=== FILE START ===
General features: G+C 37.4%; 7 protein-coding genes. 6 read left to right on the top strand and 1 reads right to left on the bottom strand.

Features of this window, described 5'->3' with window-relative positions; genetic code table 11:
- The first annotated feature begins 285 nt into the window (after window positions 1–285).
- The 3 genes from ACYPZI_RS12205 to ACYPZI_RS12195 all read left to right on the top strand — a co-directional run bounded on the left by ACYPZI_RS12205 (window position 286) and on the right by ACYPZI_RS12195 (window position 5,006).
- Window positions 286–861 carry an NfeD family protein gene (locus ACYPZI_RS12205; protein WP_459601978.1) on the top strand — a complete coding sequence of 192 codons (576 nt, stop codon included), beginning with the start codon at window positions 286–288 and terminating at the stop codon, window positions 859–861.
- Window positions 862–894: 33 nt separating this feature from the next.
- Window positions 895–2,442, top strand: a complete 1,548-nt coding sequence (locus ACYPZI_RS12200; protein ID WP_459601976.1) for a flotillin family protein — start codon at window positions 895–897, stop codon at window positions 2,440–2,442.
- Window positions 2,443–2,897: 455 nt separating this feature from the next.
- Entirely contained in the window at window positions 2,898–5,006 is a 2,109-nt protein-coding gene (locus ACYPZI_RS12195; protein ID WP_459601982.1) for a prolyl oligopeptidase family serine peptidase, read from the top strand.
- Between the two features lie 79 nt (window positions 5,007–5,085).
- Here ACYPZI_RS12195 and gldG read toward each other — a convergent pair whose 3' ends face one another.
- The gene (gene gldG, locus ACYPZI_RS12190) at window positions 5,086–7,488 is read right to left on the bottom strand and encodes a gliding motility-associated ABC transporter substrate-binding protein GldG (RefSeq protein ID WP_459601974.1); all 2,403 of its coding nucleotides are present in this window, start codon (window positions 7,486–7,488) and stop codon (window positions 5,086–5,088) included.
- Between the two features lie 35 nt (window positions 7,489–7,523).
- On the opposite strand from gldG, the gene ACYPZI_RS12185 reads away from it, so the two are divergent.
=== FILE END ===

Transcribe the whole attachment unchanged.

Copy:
General features: G+C 37.4%; 7 protein-coding genes. 6 read left to right on the top strand and 1 reads right to left on the bottom strand.

Features of this window, described 5'->3' with window-relative positions; genetic code table 11:
- The first annotated feature begins 285 nt into the window (after window positions 1–285).
- The 3 genes from ACYPZI_RS12205 to ACYPZI_RS12195 all read left to right on the top strand — a co-directional run bounded on the left by ACYPZI_RS12205 (window position 286) and on the right by ACYPZI_RS12195 (window position 5,006).
- Window positions 286–861 carry an NfeD family protein gene (locus ACYPZI_RS12205; protein WP_459601978.1) on the top strand — a complete coding sequence of 192 codons (576 nt, stop codon included), beginning with the start codon at window positions 286–288 and terminating at the stop codon, window positions 859–861.
- Window positions 862–894: 33 nt separating this feature from the next.
- Window positions 895–2,442, top strand: a complete 1,548-nt coding sequence (locus ACYPZI_RS12200; protein ID WP_459601976.1) for a flotillin family protein — start codon at window positions 895–897, stop codon at window positions 2,440–2,442.
- Window positions 2,443–2,897: 455 nt separating this feature from the next.
- Entirely contained in the window at window positions 2,898–5,006 is a 2,109-nt protein-coding gene (locus ACYPZI_RS12195; protein ID WP_459601982.1) for a prolyl oligopeptidase family serine peptidase, read from the top strand.
- Between the two features lie 79 nt (window positions 5,007–5,085).
- Here ACYPZI_RS12195 and gldG read toward each other — a convergent pair whose 3' ends face one another.
- The gene (gene gldG, locus ACYPZI_RS12190) at window positions 5,086–7,488 is read right to left on the bottom strand and encodes a gliding motility-associated ABC transporter substrate-binding protein GldG (RefSeq protein ID WP_459601974.1); all 2,403 of its coding nucleotides are present in this window, start codon (window positions 7,486–7,488) and stop codon (window positions 5,086–5,088) included.
- Between the two features lie 35 nt (window positions 7,489–7,523).
- On the opposite strand from gldG, the gene ACYPZI_RS12185 reads away from it, so the two are divergent.